I'm taking a break from recipes and restaurant reviews today to share with you a very smart idea that somebody in the world is cursing themselves for not copywriting before. The world's first pizza "GreenBox" was introduced last month to diners at V&T Pizza in Manhattan, where the cardboard box can be ripped apart to make plates and a storage box for leftovers. Just think of the billions of pizza boxes per year that are wasted, along with the paper plates we normally eat the pie off of! Now there's a use for all that cardboard, and the GreenBox is made with 100% recycled paper.

42-year-old William Walsh is the mastermind behind this eco-friendly invention, and although he currently stores his GreenBoxes in a warehouse in Staten Island, N.Y., he's hoping to hit it big with a national chain. My question is, why aren't the national chains lining up for this guy? In the midst of a recession, where being "green" is the "cool" thing, and pizza will always be popular, Walsh has quite the brilliant invention on his hands. I'm ready to start using the GreenBoxes. Are you?

Saturday, November 21, 2009

Five dollar Margaritas and a Mariachi band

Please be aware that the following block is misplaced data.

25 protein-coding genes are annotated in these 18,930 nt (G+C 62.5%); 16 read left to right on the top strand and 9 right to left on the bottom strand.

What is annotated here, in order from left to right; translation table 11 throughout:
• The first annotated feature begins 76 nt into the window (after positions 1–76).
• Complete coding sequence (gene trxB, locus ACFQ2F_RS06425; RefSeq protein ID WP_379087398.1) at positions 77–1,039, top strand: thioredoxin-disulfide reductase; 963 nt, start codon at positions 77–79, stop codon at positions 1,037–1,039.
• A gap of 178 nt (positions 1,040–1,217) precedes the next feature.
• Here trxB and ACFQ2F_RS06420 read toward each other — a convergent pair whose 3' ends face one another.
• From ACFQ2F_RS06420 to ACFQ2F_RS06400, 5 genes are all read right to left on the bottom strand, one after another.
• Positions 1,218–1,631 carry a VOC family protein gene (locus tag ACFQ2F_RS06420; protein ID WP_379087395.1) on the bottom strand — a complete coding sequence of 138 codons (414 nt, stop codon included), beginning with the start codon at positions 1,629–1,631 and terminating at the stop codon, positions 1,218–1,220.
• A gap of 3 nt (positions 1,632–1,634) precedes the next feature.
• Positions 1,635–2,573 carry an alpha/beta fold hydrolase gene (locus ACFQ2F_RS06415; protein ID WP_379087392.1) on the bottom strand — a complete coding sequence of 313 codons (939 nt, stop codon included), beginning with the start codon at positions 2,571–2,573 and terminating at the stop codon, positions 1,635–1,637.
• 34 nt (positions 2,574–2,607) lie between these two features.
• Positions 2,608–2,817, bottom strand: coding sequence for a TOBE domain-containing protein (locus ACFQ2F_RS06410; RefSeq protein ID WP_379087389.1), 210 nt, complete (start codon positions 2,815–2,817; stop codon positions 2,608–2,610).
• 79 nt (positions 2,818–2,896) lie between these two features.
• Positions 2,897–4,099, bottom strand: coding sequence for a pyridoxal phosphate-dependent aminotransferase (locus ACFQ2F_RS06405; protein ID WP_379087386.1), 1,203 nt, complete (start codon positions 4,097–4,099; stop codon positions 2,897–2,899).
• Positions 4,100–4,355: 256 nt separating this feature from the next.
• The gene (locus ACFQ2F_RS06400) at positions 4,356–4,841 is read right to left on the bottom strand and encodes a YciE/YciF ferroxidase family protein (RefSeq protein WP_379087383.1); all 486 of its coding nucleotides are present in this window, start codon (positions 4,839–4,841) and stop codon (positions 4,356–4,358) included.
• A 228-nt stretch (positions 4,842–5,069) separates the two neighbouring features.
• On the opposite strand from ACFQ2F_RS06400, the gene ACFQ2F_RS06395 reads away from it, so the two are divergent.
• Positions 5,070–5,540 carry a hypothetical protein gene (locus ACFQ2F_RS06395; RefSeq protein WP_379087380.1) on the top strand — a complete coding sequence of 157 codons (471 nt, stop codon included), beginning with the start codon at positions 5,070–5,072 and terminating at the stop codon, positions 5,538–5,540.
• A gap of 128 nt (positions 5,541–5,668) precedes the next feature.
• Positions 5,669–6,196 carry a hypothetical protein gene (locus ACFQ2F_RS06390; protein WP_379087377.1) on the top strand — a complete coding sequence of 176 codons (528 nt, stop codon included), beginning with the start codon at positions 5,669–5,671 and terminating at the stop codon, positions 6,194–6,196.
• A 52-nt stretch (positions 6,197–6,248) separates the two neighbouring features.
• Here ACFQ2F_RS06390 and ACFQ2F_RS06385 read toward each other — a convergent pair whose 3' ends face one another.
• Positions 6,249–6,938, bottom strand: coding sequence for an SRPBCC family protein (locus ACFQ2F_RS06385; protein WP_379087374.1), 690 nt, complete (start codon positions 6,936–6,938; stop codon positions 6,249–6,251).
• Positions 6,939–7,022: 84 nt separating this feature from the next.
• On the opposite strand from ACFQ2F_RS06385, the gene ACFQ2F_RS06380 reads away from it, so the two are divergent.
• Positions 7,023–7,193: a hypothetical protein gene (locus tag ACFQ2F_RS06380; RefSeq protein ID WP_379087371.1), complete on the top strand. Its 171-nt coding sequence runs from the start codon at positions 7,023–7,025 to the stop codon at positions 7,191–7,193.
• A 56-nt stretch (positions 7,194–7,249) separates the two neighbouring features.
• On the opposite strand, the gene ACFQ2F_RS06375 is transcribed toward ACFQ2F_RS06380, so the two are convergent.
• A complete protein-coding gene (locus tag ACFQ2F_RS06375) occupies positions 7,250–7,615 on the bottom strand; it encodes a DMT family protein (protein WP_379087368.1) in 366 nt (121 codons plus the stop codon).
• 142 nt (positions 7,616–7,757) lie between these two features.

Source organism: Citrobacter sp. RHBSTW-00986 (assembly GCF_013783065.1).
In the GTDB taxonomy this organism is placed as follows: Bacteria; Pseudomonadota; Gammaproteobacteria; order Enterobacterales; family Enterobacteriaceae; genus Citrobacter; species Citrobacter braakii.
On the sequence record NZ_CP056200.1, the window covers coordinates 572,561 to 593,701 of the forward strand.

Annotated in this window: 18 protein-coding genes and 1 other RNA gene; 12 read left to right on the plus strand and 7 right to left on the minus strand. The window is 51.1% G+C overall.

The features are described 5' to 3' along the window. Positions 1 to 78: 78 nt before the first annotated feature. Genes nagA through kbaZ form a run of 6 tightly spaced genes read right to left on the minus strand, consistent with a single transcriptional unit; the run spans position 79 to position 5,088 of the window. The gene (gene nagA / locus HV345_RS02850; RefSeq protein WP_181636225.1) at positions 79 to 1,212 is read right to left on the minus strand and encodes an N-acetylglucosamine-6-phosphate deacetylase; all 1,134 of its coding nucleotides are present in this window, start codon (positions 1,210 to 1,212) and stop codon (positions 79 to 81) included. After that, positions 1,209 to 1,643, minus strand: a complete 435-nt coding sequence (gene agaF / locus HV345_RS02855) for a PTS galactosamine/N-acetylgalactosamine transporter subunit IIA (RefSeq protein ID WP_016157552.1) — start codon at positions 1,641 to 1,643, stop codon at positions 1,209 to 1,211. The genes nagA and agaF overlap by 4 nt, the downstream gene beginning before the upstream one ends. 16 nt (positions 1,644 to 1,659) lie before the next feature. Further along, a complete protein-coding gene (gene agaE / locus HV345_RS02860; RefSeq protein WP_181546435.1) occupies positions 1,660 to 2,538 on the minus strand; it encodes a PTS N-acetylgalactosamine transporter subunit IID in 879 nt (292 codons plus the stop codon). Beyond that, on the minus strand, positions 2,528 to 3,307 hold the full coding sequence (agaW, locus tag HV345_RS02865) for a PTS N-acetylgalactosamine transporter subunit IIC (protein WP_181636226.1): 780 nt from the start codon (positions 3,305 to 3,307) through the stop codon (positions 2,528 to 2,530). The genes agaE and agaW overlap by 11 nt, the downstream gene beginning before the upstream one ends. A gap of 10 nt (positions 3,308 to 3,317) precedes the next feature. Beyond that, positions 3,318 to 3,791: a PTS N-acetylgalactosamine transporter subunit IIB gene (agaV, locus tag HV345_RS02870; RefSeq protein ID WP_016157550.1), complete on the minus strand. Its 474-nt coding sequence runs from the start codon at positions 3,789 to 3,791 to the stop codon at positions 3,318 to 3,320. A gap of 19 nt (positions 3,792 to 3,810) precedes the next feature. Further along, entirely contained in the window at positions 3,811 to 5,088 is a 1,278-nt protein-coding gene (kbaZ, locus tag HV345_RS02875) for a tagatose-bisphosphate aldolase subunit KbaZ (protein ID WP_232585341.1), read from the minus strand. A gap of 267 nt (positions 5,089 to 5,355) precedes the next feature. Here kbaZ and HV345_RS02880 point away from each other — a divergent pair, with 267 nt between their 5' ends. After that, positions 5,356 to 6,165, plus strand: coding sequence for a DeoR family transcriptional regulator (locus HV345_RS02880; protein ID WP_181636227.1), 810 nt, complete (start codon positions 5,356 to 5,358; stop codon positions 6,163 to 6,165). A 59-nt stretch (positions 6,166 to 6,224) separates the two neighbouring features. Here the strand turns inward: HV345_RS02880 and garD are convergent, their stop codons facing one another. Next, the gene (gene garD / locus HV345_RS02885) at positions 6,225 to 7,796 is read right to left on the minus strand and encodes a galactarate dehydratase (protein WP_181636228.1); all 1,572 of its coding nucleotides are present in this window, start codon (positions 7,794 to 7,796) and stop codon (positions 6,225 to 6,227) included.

I've gone out to eat one too many times this week, but how can you go wrong with margaritas, salsa, and a Mariachi band? That's exactly what we experienced at Paisano Restaurant on High Street in Waltham. (Side note: Paisano is slang for "friend"). I went for a late dinner and drinks with my cousin and this guy last weekend, and was instantly impressed at the authentic atmosphere (despite the glass case of bottled soda right as you walk in). The place was packed with late-night diners and tequila sippers, and the Mariachi band happily provided their melodies throughout the restaurant. We started with the house margarita, which was only $4.99 compared to the $8.50 price tage of the "specialty" margs. The drink was strong, and fortunately lacked the overpowering taste of the sour mix. The complimentary chips and salsa were exceptional, the salsa being fresh and necessarily spicy. For my meal, I opted for the Mexican side of the menu, although Paisano serves both Guatemalan and Mexican fare. I was craving spicy food with lots of veggies, so I decided on the Enchilada Especial ($11.99), which were three corn tortillas stuffed with shredded chicken and smothered in your choice of sauce: mole, green, red.